Holly Maitland’s novel approach to personal contraception – an online petition to the Prime Minister – has made her something of a minor celebrity of the moment. Clementine Ford takes up the story of poor, patriarchally oppressed Holly:

Queensland legislation has claimed another victim of the reproductive health care wars, with a young woman being forced to fight for her right to access a tubal ligation. Because never forget that women – silly, hysterical and childish that we are – can’t be trusted to know what’s best for our bodies, our lives and the families we might already have.

Holly Maitland is 27 weeks pregnant with her third child. All three of her children have been the unplanned result of failed contraception, a pattern Maitland and her husband would like to see an end to. Maitland’s pregnancies have all been high risk, characterised by gestational diabetes and complicated labours. She has reached out to both public and private specialists to perform a tubal ligation to prevent the toll a future pregnancy might take on her body – but because she is only 22 years old, she’s been repeatedly told she is ‘too young’ to make that decision. She has since launched an online petition calling on the Prime Minister to grant Australian women the right to assert control over their own reproductive health choices.

Ford is a bit late to the party, so to speak, the UK Daily Mail providing lavish coverage days earlier:

Ms Maitland said people accused her of not taking the pill correctly. 

‘I’ve had comments such as “learn to use it properly” but there’s not much else I can do except take the pill at the same time everyday which I did before I even touched my phone as I had the box of pills sitting on my phone,’ she said.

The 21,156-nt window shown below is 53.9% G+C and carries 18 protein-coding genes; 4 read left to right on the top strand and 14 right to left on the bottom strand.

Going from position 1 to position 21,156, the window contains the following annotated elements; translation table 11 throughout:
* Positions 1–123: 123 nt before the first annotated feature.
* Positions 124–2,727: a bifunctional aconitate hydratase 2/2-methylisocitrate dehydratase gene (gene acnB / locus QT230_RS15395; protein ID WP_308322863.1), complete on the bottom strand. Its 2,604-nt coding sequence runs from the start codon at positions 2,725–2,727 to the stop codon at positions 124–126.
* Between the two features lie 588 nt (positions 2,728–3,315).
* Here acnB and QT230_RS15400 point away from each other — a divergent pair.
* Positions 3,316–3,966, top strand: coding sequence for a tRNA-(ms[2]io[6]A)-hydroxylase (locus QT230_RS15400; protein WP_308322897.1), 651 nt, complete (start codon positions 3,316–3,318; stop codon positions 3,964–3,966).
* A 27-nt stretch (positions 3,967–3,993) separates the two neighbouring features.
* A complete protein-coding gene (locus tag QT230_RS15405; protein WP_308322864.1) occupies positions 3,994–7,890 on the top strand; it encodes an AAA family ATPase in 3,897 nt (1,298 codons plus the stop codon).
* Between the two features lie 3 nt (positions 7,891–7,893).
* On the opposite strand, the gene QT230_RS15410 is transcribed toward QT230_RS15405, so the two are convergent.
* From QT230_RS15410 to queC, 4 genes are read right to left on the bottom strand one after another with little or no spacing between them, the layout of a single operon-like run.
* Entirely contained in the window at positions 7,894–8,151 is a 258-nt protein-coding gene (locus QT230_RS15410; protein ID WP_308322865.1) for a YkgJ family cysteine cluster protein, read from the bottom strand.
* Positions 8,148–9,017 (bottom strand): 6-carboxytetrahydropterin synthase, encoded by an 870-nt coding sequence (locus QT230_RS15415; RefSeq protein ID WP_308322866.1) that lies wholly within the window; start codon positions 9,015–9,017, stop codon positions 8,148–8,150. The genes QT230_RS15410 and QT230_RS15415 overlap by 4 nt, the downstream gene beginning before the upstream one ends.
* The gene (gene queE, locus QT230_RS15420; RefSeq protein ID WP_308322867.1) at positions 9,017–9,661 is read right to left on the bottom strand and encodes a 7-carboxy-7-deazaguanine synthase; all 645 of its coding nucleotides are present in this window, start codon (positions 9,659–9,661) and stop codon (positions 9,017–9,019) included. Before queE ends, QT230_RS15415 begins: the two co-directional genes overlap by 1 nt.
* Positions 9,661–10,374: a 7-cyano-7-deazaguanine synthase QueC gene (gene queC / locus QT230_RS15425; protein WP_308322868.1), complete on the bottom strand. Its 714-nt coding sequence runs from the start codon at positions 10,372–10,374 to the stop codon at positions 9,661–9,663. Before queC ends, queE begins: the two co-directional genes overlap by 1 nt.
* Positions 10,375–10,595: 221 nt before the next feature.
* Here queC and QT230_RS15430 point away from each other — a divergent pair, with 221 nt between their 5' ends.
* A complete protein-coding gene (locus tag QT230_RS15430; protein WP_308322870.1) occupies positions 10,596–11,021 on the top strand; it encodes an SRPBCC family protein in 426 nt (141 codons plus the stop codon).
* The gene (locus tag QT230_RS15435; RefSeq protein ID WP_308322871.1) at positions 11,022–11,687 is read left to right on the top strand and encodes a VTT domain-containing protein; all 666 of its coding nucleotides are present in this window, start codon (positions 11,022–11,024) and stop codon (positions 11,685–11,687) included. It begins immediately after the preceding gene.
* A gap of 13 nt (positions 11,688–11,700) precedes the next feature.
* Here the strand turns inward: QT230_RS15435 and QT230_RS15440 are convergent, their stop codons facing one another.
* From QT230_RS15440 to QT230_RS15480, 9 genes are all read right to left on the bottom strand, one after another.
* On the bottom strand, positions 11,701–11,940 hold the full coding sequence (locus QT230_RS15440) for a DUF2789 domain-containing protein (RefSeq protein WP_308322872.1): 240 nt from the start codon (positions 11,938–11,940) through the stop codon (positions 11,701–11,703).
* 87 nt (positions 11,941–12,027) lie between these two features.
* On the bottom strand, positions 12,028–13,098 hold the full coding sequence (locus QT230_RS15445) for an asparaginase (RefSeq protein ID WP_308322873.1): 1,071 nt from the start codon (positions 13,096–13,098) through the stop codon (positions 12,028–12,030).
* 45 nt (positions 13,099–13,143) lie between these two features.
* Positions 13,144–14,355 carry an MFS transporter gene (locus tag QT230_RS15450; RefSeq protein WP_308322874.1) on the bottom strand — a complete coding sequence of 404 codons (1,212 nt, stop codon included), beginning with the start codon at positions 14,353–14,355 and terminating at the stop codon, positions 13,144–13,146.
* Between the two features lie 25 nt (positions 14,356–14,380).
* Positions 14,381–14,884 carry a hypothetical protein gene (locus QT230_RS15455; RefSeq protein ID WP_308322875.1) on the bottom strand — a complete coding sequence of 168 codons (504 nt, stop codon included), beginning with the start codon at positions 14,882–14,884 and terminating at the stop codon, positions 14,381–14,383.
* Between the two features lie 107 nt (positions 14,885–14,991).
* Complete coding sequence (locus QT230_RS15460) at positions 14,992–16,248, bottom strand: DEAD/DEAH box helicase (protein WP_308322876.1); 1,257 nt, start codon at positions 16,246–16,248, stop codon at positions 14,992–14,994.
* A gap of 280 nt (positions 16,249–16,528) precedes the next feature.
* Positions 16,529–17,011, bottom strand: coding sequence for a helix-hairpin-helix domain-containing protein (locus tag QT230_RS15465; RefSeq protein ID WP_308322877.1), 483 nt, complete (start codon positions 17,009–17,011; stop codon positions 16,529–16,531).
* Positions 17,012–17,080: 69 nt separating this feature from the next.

‘If I was awake before the time I usually took them, I had an alarm set so I would. I have been offered the Mirena [IUD] but that’s another contraception that would have its risks of failing and we can’t afford that.’ also previously covered the non-story:

It’s an ethical dilemma doctors face often. The two choices — supporting a patient’s autonomy over their body, and sticking to the physician’s oath of “first do no harm” — are difficult to reconcile.

But doctors have an overriding professional obligation to act in their patient’s best interests, says executive director of The Ethics Centre, Dr Simon Longstaff.

“From a doctor’s perspective, what this patient wants and what is in her best interests are not the same thing,” Dr Longstaff said.

“Sure, it’s your body and it’s your life and you should be able to do whatever you want. But that wish must be within your own power to perform. If you’re seeking help from others to achieve your ends — in this case, a doctor — you have to recognise they have the right to autonomy.”

So here we have a 22 year-old who swears she took her birth control pills religiously but still experienced three pregnancies in three years. What are the chances? It all seems more than a bit iffy.

Also, you’d reckon after one birth control “failure” you’d be on alert and especially so after  two. So three failures means someone is just a bit slow on the uptake. And since we’re not privy to discussions with health care providers there’s no way of knowing what was discussed concerning alternative contraception.

Holly Maitland is nothing but a blame-shifting, female attention seeker aided by the equally attention seeking Clementine Ford.



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